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Praising Children: Is There A Right And Wrong Way To Do It?

Medically reviewed by Regina Victoria Boyles, MD · Pediatrics

Written by Lorraine Bunag, R.N. · Updated Apr 23, 2023

Praising Children: Is There A Right And Wrong Way To Do It?

Ask child health experts and they’ll tell you about the importance of praising children when they deserve it. But, did you know that there are things to keep in mind when praising kids? What are the implications of empty praises? More importantly, how do you make sure that you’re giving them praise in ways that help their development? The answers and more in this article. 

A Praise Alone Is Not Enough

Praise is when you tell or show children that you liked what they did or how they behaved. A simple, “great job” or “awesome work” is an example of praise. 

Experts say praising children not only boosts their confidence, but it also helps them develop a sense of self. 

But praise alone is not enough. Reports say the quality, context, and intention of the praise must be taken into account. 

Think of a marathon where children who finished first and who worked harder than others received the same medal as everyone else who entered the marathon. You might be sending them the message that they don’t have to work too hard to receive an award. Just showing up and exerting the bare minimum is enough. 

Things To Watch Out For When Praising Children


While adults are advised to be generous in praising effort, experts do not recommend giving empty praise where kids receive A+ for C- works. 

Our marathon example above can be considered a form of overpraising. When you reward children for simply showing up, they might not recognize the importance of hard work. 

Empty praises might also mean you frequently praise the child for the littlest of things. This can turn them into “praise addicts” where they do things because they want to be praised rather than the fun or righteousness of the deed. 

Praising things that out of their control

Another thing to watch out for is praising children for things not under their control. Telling them “you’re so pretty” and “your voice is great,” isn’t bad per se. But praising them for those things alone doesn’t help motivate them.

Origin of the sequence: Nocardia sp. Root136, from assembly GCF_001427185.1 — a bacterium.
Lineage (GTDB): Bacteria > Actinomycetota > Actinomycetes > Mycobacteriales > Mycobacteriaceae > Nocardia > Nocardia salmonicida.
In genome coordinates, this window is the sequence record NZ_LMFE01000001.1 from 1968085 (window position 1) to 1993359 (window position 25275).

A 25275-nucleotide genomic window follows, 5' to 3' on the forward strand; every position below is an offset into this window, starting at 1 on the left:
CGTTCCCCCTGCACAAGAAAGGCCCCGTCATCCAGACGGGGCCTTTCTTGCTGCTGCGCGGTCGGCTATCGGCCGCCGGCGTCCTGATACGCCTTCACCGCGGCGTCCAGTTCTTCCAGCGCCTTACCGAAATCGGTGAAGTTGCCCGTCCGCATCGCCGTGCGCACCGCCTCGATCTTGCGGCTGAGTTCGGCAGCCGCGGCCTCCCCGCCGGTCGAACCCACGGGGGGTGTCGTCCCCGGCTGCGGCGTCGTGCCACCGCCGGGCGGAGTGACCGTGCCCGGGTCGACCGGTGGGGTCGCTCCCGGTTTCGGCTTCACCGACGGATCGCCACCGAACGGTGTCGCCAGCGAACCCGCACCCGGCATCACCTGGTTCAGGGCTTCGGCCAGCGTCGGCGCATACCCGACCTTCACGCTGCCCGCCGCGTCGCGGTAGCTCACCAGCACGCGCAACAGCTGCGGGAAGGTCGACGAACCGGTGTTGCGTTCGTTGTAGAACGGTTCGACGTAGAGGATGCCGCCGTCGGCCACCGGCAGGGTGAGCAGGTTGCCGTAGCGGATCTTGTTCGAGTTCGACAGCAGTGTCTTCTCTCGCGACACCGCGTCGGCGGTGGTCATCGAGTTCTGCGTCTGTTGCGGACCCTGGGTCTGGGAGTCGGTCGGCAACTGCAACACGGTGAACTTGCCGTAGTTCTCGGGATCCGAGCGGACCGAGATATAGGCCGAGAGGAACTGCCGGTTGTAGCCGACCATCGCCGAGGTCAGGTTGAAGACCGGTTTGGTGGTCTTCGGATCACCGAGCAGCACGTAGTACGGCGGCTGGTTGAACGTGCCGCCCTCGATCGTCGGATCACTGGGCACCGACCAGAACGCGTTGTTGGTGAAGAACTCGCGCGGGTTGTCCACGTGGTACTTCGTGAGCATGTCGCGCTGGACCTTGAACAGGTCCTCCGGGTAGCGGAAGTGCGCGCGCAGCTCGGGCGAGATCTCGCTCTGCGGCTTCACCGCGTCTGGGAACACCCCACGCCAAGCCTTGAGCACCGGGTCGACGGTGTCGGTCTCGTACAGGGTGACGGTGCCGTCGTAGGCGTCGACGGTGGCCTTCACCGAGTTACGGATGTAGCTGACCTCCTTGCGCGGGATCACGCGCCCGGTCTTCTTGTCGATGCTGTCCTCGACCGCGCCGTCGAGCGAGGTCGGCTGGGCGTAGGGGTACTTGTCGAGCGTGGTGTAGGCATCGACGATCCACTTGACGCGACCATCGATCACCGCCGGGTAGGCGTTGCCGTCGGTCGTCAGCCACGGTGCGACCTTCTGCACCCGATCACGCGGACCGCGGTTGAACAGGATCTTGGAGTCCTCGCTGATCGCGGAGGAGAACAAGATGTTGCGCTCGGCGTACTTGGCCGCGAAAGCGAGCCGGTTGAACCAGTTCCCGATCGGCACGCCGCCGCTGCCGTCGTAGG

Tips When Praising Children

If you want to make the most of the praises you give your children, keep the following tips in mind:

Be specific

What exactly is your child receiving the praise for? Instead of saying “good job at the restaurant today,” tell them instead “thank you for waiting patiently for me to finish talking with my friend.”

Stay honest

Children can know when you’re not being sincere with your praises. If you tell them “You were the best player in the field,” when another classmate obviously did better, they might think you’re not paying attention to them or that you don’t believe they can do any better. 

Praise the effort and focus on progress

Try not to compare your children to others. Instead, focus on how they performed and then help them reflect on how they feel about their own achievement. 

In our marathon example, it’s not necessarily bad for all to receive a medal. But, it might help if you praise your child by saying, “Congratulations on finishing the race, how do you feel about it? Do you think it was your best effort?”

Of course, focus on progress, too. If their handwriting improved, tell them so. “Hey, your hard work is paying off, your handwriting has really improved!”

More than praise, show appreciation

On top of praising children, show them you appreciate their effort, too because it has positively affected others consequently. 

“Thank you for helping me in the garden. Because of that I can help your grandmother with the clothes.”

Key Takeaways

Praising children is a great way to boost their confidence and sense of self, but remember that there are things to watch out for, like overpraising, being insincere, comparing them with others, and focusing on the things they have no control over. 

Learn more about Parenting here.


Hello Health Group does not provide medical advice, diagnosis or treatment.

Medically reviewed by

Regina Victoria Boyles, MD


Written by Lorraine Bunag, R.N. · Updated Apr 23, 2023

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